The bike: As I expected, the Street Machine, set up so expertly by Dana and Fernando at Bent Up Cycles in Van Nuys, California, has been a nearly flawless performer. I've had only two ultra minor problems: 1) The rear wheel developed a tiny squeak that I could only hear during slow speed climbs when there was almost no other sound. I'd be grinding up some killer hill, trying to "Zen-out," and this little squeak, squeak, squeak would pierce my lactic acid enhanced meditation. In Palmyra, NY, Jeff, the son of my hosts Dale and Nina, Dale and I took off the wheel, and Jeff checked the tightness of this and that, cleaned off some gunk. After we put Mr. Wheel back on, no more squeak. Sanity restored. 2) The kickstand poked through the rubber tip so that it was rendered useless. Now, on grassy, soft or tilted areas, I place a squashed beer can under the foot of the stand. I'll carry that can across the country. I can recycle it when I get home AND I got to consume the contents before giving it a second life. Can't beat that. Other than those two things, no problems in almost 1,400 miles. No flats on the solid Schwalbe Marathon tires (new version--not the racers). The wide (1.5 in) tires and suspension of the bike have been superb assets. I'm hitting chuck holes, ratty pavement, errant barnyard animals, you name it, and the bike stays solid. I'm especially happy when I've got to cross railroad tracks, which I do frequently. Thump, thump, and it's all over. By the way, God, Shimano, and HP Velotechnik have yet to invent shifting/steering/ergonomic bliss better than my under seat bars with bar-end shifters.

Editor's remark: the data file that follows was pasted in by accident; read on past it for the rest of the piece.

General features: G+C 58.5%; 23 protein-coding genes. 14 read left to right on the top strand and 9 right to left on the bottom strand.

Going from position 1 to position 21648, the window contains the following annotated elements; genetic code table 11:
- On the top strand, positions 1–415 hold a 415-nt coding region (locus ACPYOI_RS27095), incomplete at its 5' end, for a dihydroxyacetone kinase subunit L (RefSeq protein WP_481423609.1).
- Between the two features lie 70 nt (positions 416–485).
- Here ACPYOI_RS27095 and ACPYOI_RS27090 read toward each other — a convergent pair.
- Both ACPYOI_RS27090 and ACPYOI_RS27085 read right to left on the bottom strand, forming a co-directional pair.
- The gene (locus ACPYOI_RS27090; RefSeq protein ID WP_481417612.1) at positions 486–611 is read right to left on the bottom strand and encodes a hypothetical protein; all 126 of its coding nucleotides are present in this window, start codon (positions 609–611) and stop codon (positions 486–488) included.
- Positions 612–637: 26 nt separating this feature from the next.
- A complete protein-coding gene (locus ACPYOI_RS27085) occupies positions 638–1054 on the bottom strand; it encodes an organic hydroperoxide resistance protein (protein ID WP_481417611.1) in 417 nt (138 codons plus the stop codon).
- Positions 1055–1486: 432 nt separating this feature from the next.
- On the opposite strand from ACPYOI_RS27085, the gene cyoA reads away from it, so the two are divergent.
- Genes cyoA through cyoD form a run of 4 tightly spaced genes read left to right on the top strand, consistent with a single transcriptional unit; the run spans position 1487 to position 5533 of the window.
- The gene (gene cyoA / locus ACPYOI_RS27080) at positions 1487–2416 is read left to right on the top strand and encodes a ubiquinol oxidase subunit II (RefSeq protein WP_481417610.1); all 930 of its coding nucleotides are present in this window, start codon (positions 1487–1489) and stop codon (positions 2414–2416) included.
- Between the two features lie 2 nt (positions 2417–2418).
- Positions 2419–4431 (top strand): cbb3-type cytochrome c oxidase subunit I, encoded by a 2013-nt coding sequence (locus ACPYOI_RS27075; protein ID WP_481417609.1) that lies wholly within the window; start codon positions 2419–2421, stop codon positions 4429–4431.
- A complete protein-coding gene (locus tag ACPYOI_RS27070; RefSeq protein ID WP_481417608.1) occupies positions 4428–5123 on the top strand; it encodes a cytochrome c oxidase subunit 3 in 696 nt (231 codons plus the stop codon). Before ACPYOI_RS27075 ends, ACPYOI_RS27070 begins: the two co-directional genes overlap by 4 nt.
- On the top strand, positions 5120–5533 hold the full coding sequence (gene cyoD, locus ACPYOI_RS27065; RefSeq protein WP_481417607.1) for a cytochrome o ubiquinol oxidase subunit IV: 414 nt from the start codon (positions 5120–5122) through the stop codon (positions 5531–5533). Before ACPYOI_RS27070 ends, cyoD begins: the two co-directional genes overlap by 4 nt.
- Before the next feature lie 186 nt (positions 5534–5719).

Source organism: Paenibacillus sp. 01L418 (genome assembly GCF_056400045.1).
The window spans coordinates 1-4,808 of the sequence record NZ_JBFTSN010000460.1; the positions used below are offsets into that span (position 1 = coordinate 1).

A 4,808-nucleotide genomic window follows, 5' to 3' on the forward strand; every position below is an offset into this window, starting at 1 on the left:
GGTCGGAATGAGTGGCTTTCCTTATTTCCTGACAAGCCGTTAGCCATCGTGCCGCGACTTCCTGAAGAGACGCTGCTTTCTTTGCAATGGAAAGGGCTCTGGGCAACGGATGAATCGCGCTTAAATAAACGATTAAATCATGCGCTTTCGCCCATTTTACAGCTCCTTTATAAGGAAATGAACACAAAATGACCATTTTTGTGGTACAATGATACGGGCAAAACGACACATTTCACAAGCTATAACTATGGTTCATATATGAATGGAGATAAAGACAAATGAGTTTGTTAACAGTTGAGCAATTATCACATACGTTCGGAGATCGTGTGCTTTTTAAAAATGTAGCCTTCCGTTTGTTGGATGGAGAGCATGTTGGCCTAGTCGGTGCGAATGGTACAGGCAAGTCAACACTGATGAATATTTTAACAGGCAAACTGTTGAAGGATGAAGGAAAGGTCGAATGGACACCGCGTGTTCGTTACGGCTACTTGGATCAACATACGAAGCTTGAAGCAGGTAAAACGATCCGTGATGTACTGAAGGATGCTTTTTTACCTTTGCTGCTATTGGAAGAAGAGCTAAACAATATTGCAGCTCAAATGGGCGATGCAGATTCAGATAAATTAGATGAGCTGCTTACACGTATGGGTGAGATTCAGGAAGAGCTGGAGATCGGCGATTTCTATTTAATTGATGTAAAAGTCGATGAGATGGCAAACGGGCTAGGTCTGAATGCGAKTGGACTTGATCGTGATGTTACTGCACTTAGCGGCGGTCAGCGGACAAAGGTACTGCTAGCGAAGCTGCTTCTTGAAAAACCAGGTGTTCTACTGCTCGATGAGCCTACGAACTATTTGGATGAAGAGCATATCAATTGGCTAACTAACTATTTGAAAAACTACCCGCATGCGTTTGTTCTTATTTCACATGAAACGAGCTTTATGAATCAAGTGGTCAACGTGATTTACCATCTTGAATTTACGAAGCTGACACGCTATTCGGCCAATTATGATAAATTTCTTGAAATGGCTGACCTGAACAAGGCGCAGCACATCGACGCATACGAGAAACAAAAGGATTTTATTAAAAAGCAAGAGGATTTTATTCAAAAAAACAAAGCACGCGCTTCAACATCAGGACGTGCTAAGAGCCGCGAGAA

Camping gear: The alcohol stove continues to be one of my favorite pieces of gear. Easy, fun, silent. Go make one. My tent, a Sierra Designs "Light Year," has been perfect for little ol' me. Just three stakes and she's ready for the storm (likely scenario tomorrow, by the way). This model is especially nice because I can sit up to change clothes, read, arrange my life. When the bugs are swarming or the rain coming down, that means a lot. Sleeping in these hot, humid conditions has been a challenge, however. In the closed space of the tent, the temperature is even higher and the air, mostly still in the evenings, doesn't seem to move. Indeed, it seems to have left entirely, maybe vacationing in Pismo Beach, who knows? So I lie there, sweat pouring off me, and try to relax. Slowly, bit by bit, the conditions ease, and I can drift off to sleep. When it's bad, those first 30 or 40 minutes are just plain nasty. I question my sanity and look forward to the arid West in the fall with a passion you might well call immoderate, excessive, pick-yer-adjective-get-me-the-hell-out-of-here-now intense. Adversity provides spice to the journey, but sometimes you just choke on that fistful of minced jalapeno. Gimme bland, bland I tell you! I want white bread and mayo--okay, maybe not, but you get the analogy.